It’s Not The Tool, It’s How You Use It – Visible Priorities (Part 2)

Part 2 of David Freedman’s excellent guest posts on how to use tools for GTD.

Fundamentally, GTD is simply a method for choosing how to spend ones time. And for us GTDer, we’ve got a trusted system full of projects, next actions and someday/maybes to choose from. Add to that a whole set of inbound phone calls, emails and coworker drive-bys and we literally have hundreds of options at each moment of choice. In the face of all this, we want to organize our next actions in such a way that we are proactive about our priorities. Here’s the problem: proactivity in humans is a myth. We can only react. We can only respond to stimulus. In the moment of choice, we must have the right stimulus, our priorities, come into our attention so that we react to them by doing rather than reacting to something else. I use my Outlook calendar and Evernote for Android to keep my priorities in my face

Schedule Your Priorities

Yes, that’s plagiarized from Steven Covey.  As part of my weekly or morning review, I block time in my calendar to complete my highest priority next actions.  My particular convention is “WT – [name of the next action].”  “WT” stands for “Work Time.”  My calendar is a sure-fire way to get these priorities into my attention because my assistant reviews it with me every morning, I do quick scans of it all day on my Android and my assistant always alerts me of my next meeting, even if it is with myself:


Use the Evernote Widget to Keep “Today” Context In Front of Your Face

Unfortunately, this one is only going to work for Android users as the iPhone does not support Widgets at the time of writing.  Most GTDer I know have some sort of “Today” context or items that they’ve picked out of their next actions as priorities.  There is a bunch of debate on various GTD forums as to whether “Today” is a context at all, but I would make the argument that context or not, it’s a pragmatic method for putting one’s attention on one’s priorities.  Here’s the step by step:

1) If you haven’t already. configure a “_Today” notebook or tag in Evernote.  I use the underscore to make it sort to the top of lists.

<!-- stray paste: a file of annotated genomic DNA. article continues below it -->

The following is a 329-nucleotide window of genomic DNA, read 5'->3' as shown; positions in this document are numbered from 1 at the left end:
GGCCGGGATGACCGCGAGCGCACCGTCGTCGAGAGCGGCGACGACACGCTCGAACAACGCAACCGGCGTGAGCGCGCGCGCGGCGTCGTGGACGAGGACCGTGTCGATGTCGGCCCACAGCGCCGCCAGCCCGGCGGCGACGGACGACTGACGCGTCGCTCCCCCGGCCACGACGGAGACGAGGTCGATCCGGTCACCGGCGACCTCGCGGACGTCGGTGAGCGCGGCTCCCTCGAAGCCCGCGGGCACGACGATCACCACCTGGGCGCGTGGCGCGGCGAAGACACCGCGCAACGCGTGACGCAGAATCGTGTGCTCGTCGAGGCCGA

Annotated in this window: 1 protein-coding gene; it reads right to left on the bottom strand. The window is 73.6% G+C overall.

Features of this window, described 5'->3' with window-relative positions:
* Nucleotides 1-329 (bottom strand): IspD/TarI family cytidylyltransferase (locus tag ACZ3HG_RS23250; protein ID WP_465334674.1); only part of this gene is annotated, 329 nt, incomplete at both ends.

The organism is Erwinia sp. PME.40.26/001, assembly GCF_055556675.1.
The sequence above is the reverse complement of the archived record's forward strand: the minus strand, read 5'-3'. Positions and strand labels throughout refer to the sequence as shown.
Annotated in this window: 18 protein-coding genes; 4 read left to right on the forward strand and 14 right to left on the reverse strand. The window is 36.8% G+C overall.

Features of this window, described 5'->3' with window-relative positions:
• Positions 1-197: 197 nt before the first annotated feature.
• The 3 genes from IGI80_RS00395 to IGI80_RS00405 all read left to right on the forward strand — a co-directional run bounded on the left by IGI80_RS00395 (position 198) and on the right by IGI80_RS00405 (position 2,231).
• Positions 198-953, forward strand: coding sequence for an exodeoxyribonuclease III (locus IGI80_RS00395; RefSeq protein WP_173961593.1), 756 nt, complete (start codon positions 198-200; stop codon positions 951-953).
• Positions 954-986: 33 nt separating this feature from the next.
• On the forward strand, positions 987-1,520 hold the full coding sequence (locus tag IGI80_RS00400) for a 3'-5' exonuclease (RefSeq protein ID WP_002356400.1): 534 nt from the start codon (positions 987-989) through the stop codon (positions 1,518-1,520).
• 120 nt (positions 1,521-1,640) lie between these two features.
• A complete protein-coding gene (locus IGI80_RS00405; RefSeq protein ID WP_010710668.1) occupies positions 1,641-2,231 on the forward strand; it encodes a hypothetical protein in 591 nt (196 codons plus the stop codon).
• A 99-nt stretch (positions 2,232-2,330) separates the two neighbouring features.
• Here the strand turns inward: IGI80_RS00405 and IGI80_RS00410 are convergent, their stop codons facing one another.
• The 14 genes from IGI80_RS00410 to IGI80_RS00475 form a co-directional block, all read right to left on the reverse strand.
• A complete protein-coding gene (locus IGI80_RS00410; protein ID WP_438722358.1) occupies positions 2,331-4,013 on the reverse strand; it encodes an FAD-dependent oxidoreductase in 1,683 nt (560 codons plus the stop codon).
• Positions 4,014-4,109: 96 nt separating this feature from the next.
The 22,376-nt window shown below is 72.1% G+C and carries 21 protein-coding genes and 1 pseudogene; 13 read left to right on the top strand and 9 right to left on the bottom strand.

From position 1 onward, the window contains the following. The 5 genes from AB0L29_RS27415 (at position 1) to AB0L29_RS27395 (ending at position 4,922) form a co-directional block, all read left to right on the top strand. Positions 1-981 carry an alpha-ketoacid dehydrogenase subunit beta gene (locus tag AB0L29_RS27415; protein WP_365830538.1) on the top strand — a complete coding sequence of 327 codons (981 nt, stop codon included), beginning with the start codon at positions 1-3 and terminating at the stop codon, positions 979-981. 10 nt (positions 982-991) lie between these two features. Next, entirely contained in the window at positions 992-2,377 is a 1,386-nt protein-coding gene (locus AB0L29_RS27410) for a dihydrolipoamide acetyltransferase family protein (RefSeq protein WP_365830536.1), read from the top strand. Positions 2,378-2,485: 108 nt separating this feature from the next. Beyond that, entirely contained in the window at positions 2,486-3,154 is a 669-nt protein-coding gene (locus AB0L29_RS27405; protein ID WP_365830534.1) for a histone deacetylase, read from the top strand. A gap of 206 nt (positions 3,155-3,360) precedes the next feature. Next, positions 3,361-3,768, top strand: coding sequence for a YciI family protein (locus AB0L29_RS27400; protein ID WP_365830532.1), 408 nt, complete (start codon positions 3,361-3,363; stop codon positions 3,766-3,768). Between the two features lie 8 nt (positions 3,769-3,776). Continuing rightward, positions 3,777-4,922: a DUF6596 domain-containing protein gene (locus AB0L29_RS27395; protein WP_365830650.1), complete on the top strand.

2) Add the 4×2 Evernote Widget Large to your phone’s home screen.


3) Select your “Today” context to show your note list.


Now, every time you look at your phone, your priorities will be begging you to give them your attention!

Why A-B-C priorities don’t work in “to-do” lists

ABCI was just coaching someone who was unfamiliar with GTD and he was convinced that prioritizing tasks with an A-B-C priority was the best way to determine what was the most important task to do first. I have tried this and it does not work.

A-B-C priority codes don’t work

Similarly, listing the top dozen things you need to do in order 1-12, doesn’t work either.

There are several reasons for this. The reality is our priorities change over time. You’ll have a different priority set at 9:00 tonight than you will at 9:00 this morning. This is especially true when you acknowledge the reality that over the course of the day “stuff happens” and you can easily become “overtaken by events” that are unplanned and just happen to us.

Additionally, there is also the wasted time of scanning your tasks to see if they need to be re-prioritized or re-written. This wasted energy will eventually repel you to your system and you will stop using it. On a day-to-day, moment-to-moment basis, there is no algorithm or formula that is sustainable in some written or coded system.

The only way to effectively prioritize the stuff you have to do is to break down your to-dos down into the very next action necessary to achieve completion of the overall goal or task. Then this next action needs to be parked in the appropriate context – what can you do where you physically are.

Then once you have determined the next action and context, they become actionable and you are ready to act on your tasks.

What criteria do you use to decide what to do?